Two hours later, they paid the bill and started out.
“I will join you in a minute” Sumi told Maya at the door.
“Where are you going?”
“I need to go to the restroom.”
“Come soon. We will wait out side.”
Sumi dashed inside; rest of the gang went out. When Sumi came out of the restroom she sensed something was wrong. Music had stopped. The hall was almost empty. She heard the noise of breaking glass at distant. Few tables were toppled, chairs were broken.
She was not prepared for this.
A group was ransacking furniture and wall-mountings. Some had hockey sticks. One of them saw her. She froze. The person came straight to her. Before she could say anything, he slapped her from the back of his hand.
“Parents send the children to school and this is where they come for study,” he said, “Is this your culture?”
He pushed her back; raised the hand again. But this time Big John held him from behind. Someone smashed a bottle on Big John’s head. He crashed. Sumi ran inside the restroom and locked the door. Outside noise continued.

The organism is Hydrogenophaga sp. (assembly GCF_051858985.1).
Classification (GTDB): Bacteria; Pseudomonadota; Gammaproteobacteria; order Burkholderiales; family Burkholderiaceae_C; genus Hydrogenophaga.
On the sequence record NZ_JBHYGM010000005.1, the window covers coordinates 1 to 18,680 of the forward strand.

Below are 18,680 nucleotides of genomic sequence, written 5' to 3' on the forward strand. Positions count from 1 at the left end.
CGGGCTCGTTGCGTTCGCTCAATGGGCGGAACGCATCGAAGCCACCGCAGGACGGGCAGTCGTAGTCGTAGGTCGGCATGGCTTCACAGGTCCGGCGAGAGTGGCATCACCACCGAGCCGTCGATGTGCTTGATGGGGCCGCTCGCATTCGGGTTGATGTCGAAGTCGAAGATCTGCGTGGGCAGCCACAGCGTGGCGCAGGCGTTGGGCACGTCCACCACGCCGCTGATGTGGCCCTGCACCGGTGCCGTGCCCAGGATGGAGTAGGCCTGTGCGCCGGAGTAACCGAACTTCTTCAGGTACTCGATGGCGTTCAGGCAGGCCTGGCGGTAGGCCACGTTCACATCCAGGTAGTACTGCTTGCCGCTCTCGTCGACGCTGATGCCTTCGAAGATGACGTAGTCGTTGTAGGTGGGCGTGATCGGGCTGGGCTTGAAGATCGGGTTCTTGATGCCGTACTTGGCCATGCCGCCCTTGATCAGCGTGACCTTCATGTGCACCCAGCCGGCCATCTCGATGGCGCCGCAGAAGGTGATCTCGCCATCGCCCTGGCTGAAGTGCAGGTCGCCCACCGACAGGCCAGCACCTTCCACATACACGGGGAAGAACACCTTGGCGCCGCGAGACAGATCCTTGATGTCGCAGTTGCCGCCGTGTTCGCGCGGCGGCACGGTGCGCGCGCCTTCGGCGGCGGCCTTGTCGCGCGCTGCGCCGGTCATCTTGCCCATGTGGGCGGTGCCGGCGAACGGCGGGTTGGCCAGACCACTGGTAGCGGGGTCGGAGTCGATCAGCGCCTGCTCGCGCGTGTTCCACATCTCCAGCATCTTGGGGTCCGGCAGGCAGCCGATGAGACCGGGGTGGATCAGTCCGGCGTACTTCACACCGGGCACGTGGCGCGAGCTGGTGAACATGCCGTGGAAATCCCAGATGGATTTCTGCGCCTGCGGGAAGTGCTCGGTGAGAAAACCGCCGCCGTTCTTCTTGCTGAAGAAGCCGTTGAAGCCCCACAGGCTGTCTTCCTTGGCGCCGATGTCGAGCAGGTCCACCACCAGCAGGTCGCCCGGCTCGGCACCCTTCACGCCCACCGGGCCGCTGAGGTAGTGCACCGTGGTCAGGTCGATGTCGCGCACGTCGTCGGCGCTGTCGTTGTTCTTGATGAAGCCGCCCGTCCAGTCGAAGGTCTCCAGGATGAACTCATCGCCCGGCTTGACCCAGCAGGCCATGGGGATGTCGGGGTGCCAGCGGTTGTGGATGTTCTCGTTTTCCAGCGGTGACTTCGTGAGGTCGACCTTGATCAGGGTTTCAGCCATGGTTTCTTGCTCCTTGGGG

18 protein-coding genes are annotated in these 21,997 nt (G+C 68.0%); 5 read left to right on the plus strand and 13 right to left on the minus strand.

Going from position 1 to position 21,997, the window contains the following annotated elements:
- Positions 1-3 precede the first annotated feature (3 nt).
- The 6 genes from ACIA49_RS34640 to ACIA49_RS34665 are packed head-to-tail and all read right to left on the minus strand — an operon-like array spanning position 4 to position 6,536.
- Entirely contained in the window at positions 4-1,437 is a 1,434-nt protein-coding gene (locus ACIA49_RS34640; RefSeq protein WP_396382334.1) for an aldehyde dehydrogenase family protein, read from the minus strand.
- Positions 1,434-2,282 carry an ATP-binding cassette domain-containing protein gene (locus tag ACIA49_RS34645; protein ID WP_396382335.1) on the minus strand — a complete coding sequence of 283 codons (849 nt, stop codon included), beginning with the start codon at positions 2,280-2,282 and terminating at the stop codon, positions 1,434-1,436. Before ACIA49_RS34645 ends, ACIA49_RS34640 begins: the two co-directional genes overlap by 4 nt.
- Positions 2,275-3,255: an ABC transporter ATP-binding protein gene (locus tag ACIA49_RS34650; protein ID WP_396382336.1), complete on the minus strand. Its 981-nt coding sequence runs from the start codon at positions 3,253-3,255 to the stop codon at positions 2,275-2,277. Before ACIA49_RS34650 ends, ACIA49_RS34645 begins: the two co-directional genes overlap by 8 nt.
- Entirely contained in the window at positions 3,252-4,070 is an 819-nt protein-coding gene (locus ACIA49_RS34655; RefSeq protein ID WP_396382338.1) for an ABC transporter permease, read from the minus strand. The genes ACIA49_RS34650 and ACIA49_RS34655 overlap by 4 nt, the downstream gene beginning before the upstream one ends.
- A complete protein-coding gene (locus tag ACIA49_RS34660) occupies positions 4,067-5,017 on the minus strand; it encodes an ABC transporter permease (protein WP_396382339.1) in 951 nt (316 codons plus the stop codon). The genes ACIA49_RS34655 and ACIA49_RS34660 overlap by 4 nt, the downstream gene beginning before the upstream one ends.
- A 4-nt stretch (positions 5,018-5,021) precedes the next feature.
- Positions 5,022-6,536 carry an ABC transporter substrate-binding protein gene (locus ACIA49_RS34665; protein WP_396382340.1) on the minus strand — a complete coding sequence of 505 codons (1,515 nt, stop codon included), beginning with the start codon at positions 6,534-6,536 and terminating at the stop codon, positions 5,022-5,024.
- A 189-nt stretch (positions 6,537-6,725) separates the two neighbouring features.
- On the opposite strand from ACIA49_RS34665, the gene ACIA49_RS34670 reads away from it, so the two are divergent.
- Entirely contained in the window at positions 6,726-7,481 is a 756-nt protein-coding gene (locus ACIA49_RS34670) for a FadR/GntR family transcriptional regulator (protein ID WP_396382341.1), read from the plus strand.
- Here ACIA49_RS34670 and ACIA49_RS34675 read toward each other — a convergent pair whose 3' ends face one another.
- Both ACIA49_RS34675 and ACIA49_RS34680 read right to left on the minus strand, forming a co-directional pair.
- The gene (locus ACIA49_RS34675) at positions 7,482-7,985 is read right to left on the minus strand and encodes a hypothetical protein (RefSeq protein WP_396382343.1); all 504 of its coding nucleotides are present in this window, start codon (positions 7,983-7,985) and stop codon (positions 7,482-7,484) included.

No man had touched her before. Since she had no brothers, she was not used to having boys around. When the man slapped her, it was more of a psychological shock than physical pain.
Time passed. All along she feared someone would break the door.
She heard someone knocking her door.
“Open the door when you are done. I am waiting outside.”
She opened the door; saw the man in uniform. He took her to the adjacent room gave her a chair.
“Do you want some water?” he asked.
Part 2
She answered the cell phone on the fourth ring in her locked room.
"Sumi, Is that you on TV?"
That was her aunt from Mumbai. Media had reached the place before the police. They had a small clip shot on a handy-cam by an amateur. It was not significant: crowd out side the place, close-ups of demolished site, a stretcher carrying Big John, and a police man escorting Suman. Camera focused on her face for a brief moment. She stared the camera; just for few seconds. Then she was taken away. It was a short clip. But the media was running it on the national news channel every few minutes.
"Sumi, Is that you?"
”What were you doing there?”

Already, many had asked that question. She herself had asked few times. She kept quiet.